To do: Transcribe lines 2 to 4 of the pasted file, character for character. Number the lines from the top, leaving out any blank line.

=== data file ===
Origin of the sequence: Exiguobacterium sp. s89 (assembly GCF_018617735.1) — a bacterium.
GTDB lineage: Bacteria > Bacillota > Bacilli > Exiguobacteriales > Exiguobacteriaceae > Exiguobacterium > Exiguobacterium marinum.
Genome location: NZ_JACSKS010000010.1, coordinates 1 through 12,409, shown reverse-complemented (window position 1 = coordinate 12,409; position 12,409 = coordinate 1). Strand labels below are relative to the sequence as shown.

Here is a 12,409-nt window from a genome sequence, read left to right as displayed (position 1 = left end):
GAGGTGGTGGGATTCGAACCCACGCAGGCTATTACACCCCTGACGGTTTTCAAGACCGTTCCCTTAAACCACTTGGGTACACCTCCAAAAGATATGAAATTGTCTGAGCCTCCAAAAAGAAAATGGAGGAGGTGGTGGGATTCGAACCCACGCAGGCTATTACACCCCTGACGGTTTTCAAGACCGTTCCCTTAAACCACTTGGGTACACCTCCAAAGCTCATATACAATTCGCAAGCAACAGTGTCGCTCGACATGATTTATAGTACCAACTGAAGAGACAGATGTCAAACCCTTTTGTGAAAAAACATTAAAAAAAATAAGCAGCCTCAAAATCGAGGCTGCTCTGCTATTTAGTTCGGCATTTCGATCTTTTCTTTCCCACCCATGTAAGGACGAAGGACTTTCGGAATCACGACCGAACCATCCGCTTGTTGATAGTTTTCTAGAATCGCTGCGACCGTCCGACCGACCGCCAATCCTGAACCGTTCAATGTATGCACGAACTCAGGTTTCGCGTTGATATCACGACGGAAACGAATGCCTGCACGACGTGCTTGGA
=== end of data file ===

GTDB lineage: Bacteria > Bacillota > Bacilli > Exiguobacteriales > Exiguobacteriaceae > Exiguobacterium > Exiguobacterium marinum.
Genome location: NZ_JACSKS010000010.1, coordinates 1 through 12,409, shown reverse-complemented (window position 1 = coordinate 12,409; position 12,409 = coordinate 1). Strand labels below are relative to the sequence as shown.

Here is a 12,409-nt window from a genome sequence, read left to right as displayed (position 1 = left end):